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‘I Got Laid Off and Now the Company Wants Me Back (at a Discount)’

Topics: Career Advice

Layoffs are a lot like breakups, especially in the aftermath. You might find yourself nursing your pride, on top of your heartbreak. You might even fantasize about your ex crawling back to you.

It does happen, in business as in your personal life. But as one Redditor found, having your former employer pop up again isn’t always a positive experience.

In /r/personalfinance, mcgyver229 writes:

Three months ago, I was laid off as part of a 60-person layoff in a small company of 125 people. I did occupational health and safety work as I was the manager. I was given unemployment; been searching for jobs.

Fast forward three months, tax bill passed, etc. I get a phone call from the president of the company asking me to come in because he has an opportunity. He tells me things are picking back up and the company needs me back but he’s trying to shop me at a discounted rate.

I had been with the company six years and he says he wants to give me 20 hours at 60 percent of what I was making to do consulting work for four months until my lease is up. This seems like a super lowball offer especially because they don’t have to train anyone, I already know all of the employees, I am familiar with their policies as I wrote many of them. Also after four months I can’t get back on unemployment and having taken such a drastic pay cut I wouldn’t be very well-equipped to ask for more money in the future.

I feel like this is a slap in the face and I want to counteroffer their 60 percent slap with a 125 percent slap back.

Does this seem unreasonable?? Just seeking some guidance.

What Should OP Do Next?

laid off
Pablo García Saldaña/Unsplash

Mcgyver229’s dilemma is one that you might encounter, especially if the economy stays strong but businesses choose to invest their tax breaks in temporary measures like bonuses and contract workers.

It’s not an easy decision: on the one hand, if you’re unemployed, any cash might seem better than no cash (or a relatively paltry unemployment check). But on the other hand, as OP notes, taking a contract job likely mean the end of unemployment coverage. It might also mean re-entering the job search tied to a lower rate.

If you find yourself in a similar situation, keep these things in mind before you decide on a course of action:

1. Contractors Typically Bill More Per Hour Than Employees

Several Redditors pointed out that both the offer and OP’s counter are a little low, considering that Mcgyver229 would no longer get the same benefits as an employee.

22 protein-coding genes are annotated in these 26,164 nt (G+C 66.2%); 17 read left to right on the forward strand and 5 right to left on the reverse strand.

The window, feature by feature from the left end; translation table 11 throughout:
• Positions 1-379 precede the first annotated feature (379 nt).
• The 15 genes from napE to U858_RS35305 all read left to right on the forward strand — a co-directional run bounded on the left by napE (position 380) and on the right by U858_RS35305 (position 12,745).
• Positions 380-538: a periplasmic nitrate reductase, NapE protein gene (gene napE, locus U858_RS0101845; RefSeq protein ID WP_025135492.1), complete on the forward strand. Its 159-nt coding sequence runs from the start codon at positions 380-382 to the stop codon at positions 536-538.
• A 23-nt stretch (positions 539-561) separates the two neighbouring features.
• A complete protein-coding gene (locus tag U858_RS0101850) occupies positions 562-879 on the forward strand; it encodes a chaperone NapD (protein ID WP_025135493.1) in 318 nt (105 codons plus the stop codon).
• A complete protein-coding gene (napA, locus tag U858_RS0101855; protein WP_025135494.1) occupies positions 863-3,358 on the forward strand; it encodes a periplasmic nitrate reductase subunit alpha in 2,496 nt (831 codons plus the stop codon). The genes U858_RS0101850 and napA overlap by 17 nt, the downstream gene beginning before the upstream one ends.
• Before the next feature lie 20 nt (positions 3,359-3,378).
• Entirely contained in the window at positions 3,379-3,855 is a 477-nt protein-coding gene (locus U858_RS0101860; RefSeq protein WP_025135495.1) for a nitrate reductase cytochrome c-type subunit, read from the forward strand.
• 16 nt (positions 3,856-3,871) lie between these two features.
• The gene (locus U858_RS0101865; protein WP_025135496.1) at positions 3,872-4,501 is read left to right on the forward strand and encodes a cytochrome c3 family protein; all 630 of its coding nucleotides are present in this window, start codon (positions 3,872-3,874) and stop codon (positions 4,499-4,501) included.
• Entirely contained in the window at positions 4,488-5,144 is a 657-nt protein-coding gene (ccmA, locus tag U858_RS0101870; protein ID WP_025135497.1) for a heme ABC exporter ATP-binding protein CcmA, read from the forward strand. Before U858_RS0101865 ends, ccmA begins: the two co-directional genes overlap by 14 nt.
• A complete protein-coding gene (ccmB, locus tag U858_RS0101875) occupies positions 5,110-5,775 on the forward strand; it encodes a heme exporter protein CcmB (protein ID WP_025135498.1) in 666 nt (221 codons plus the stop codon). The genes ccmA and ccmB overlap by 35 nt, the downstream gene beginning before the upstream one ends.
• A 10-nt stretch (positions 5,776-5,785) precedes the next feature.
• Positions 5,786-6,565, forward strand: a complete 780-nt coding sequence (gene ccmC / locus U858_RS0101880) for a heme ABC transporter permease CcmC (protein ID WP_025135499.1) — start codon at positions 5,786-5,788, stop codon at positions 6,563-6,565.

“200 percent for consultation,” A1t2o advises. “You no longer get healthcare or retirement benefits, plus you know this will be ending soon and have to plan on some reserves to get you to your next job. You might break even at 150 percent, but you need to get a little ahead here.”

Others agreed, offering various ranges from 150 percent to several times the usual hourly rate.

“Do more math,” NoShameInternets says. “125 percent is still low. Keep in mind this is a temporary gig. Part of salary negotiation is the comfort of having a steady salary for the foreseeable future. If you’re coming on for four months, you deserve to be compensated more.”

2. The Job Market Is Tight Right Now

Several Redditors reminded OP that while they might be feeling desperate for work, their former employer is also feeling the pinch, or they wouldn’t be reaching out.

The fact is that it’s a tight job market out there right now. Unemployment is at a 17-year low. Even wages are starting to show some movement, after years of post-recession stagnation and slow growth. If you’re unemployed, none of that changes the fact that you need a job. But depending on your situation, it might empower you to hold out for a better offer.

The most important thing is to go into any negotiation with an accurate perception of your worth on the current job market. In less than 10 minutes, PayScale’s Salary Survey can tell you whether your expectations are in line with reality. You might be pleasantly surprised when you find out the real salary range for someone with your experience and skills.

3. Only You Know Your Circumstances and What’s Best for You

The best advice in the world is useless if it doesn’t fit your situation. If you find yourself in a position like OP’s, do your research, ask for advice from trusted advisors (or internet forums) … but consider your own needs and priorities.

If you have savings and/or other offers on the table, ask for more. If you’re in a financial bind and need money, don’t beat yourself up for taking a low-ball offer in a pinch. Just make sure you’re looking at the big picture — benefits, unemployment eligibility, etc. — and then do what you need to do, whether it’s taking the job or walking away.

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Jen Hubley Luckwaldt
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